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Everything posted by malcolmjolley

  1. malcolmjolley


    Hmmm... interesting. Sorry for my ignorance, but how do you order through an agent? Do you just call them? Since LCBO has a monopoly, I assume you're going to pay a lot more than buying direct through LCBO, right? ← Yes, exactly: you just call them. And, no you don't pay more. You have to buy at least 6 bottles or sometimes a case. James McNally from Lifford, who posts here sometimes, did a thing on Gremolata (sorry - more shameless plugging) about it: http://www.gremolata.com/gourmetmedia050128.htm
  2. Exactly! Pasta was considered a light meal!
  3. Hey! I resemble that remark! larkhess ← As have I at times! I know there are exceptions in every crowd...hence all the "mostlys." ← And I went to McGill, longer ago than I care to mention. Actually I remember every once and a while blowing the bank and going to L'Expresse at midnight. Can't do that here or on the left coast. Just can't go to L'Expresse at all, which is probably why Mtl wins, in the end.
  4. malcolmjolley


    Manolo: that's brilliant! Thanks. I hadn't noticed that before. Good for Michael Vaughn. Once you find the agents, I have a fairly comprehensive list of Agents and contact info at Gremolata: http://gremolata.com/wineagents.htm
  5. At the time they seemed quite avante-garde, or at least to me as a kid. They're intrinsically linked to new worlds of food opening to me, like carpaccio or penne alla vodka (I remember them in Italian restaurants more than others.) [Edited for my very previously mangled spelling of "intrinsically".)
  6. Yeah, but, there are plenty of places with lots of money with a pretty so-so restaurant scene. Palm Beach comes to mind. Or even London 20 years ago.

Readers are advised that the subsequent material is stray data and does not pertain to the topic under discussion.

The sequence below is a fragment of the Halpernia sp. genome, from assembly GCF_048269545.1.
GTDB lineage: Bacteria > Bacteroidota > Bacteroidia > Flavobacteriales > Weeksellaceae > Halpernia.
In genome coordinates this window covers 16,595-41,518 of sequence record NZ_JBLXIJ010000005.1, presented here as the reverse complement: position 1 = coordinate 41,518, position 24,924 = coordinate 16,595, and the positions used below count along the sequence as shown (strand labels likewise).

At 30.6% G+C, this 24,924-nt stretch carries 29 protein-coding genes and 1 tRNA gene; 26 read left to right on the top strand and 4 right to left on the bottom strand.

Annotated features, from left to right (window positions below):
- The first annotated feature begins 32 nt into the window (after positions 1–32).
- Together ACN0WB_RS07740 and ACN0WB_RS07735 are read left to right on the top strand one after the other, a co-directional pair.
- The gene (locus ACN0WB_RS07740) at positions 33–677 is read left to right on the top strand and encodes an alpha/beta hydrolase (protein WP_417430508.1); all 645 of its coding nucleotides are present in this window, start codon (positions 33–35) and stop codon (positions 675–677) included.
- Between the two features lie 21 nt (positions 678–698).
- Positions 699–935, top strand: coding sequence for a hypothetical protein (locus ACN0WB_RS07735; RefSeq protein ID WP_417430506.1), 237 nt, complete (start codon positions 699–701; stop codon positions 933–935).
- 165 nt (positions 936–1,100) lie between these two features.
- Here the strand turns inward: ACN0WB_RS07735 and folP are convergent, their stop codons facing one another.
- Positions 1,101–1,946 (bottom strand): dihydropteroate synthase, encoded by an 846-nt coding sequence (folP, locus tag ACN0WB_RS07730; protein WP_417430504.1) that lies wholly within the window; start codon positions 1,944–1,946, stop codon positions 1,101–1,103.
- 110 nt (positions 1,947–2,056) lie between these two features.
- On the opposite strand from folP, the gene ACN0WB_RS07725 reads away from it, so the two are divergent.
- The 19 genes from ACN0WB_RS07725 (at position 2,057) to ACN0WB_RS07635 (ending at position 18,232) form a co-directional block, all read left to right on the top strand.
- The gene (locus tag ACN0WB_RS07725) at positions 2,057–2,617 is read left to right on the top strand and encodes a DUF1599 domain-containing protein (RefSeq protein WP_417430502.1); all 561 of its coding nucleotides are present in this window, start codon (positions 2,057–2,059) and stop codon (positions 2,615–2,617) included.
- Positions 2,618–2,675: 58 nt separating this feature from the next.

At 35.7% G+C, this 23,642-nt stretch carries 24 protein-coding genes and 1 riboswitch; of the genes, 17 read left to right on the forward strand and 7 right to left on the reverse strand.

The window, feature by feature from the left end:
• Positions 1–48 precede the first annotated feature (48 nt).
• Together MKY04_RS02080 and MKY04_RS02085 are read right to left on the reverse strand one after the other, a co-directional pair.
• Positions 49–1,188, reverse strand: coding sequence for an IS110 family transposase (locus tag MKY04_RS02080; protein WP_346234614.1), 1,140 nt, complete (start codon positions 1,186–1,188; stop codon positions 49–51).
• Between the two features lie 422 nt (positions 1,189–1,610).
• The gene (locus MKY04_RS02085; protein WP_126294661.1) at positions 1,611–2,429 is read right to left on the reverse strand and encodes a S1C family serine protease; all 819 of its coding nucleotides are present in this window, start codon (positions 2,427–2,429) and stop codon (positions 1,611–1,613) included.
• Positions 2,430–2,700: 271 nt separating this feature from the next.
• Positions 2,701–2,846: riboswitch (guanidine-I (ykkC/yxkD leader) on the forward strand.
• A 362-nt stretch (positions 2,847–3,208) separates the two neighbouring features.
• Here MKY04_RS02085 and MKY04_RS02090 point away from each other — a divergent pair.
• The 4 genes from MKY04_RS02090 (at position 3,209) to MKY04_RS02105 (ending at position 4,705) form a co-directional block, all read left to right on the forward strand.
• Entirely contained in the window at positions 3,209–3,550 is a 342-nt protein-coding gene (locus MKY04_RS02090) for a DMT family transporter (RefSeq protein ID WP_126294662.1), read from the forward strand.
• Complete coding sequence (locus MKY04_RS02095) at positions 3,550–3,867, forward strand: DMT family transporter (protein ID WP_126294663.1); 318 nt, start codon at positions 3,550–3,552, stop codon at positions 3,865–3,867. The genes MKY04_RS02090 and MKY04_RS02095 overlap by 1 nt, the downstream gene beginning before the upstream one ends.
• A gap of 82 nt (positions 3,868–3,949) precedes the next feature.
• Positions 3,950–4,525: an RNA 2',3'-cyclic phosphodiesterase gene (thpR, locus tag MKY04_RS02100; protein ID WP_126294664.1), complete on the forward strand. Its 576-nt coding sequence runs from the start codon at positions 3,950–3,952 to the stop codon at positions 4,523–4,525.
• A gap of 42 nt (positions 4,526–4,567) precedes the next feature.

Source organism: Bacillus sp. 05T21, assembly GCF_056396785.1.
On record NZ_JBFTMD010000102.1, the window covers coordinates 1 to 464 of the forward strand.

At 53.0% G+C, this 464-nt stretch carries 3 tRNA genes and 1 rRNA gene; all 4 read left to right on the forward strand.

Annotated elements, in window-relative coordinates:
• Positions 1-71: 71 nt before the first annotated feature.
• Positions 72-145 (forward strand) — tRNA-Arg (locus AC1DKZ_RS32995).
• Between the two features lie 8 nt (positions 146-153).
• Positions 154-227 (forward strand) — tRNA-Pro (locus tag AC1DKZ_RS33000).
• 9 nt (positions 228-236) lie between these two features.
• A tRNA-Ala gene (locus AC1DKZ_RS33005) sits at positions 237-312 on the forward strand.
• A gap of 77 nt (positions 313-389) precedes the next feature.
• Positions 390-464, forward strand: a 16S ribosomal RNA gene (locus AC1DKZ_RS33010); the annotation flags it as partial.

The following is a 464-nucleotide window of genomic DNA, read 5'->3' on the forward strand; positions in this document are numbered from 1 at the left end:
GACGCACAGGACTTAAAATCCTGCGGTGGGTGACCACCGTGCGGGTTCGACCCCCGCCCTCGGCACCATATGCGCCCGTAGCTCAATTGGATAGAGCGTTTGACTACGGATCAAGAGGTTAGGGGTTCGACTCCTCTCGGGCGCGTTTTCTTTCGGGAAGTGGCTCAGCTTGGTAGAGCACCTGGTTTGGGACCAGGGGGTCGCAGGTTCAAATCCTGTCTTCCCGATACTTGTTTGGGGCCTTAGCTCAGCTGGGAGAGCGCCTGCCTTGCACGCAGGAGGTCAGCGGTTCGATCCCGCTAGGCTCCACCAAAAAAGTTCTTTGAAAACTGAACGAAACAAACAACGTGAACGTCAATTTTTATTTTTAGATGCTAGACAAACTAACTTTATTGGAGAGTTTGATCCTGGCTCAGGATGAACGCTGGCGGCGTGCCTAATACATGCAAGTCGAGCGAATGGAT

7. Ok, now that I've had some time to mull this over, I think an argument in favour of Toronto's restaurant supremacy (a silly idea, but bear with me) would be broken down as follows: 1. Size: not money, but sheer numbers. There is a greater critical mass of diners and a corresponding greater number of restaurants, of all kinds to serve them. This breeds competition and differentiation. Especially on the high end, since there are more expense accounts to cater to (OK, I guess money does factor into it); 2. Immigration: we have more people from more places who bring their food traditions with them. This goes beyond mom & pop ethnic operations. We also attract more well-trained pros. Look at our top chefs: Stadtlander, Lee, Thuet, etc. Also, the real fruits often come a generation or two later, as in the case of the Italian and Portugese communities. The story of Toronto as a gastro-centre really starts with the first major wave of non-Anglo immigration of hungarians n the 1950s who brought garlic to Hogtown. This sped up in the 70s and 80s when Italo-Torontonians started opening high-end places; and 3. Character of the City. Let's face it: Toronto is a prime contender for Bourgeois Capital of the World. "Downtown living" often means owning your house, having a garden, a station wagon (imported, of course) in the garage. It's not like we're windsurfing in the morning and skiing in the afternoon. Nor are we out on St. Laurent until 4AM on a Wednesday. We're boring, so cooking and dining out is pretty much our biggest urban thrill. It only makes sense we'd be good at it.
  8. Misto (www.misto.ca) on Bathurst, just south of Dupont, is a "Japanes Swiss Restaurant" known for their fondue (cheese) and raclette. I haven't been, but Joanne Kates gave it a middling review a few weeks ago. Her verdict was that it was good for fondue and raclette, if not much else, so there you go.
  9. malcolmjolley


    Devious! I've also heard that on a larger order a lot of stores will start selling the release on the Friday that it comes in - obviously not the big ones that attract the major winos, like summerhill, Queens Quay and 401 & Weston in TO.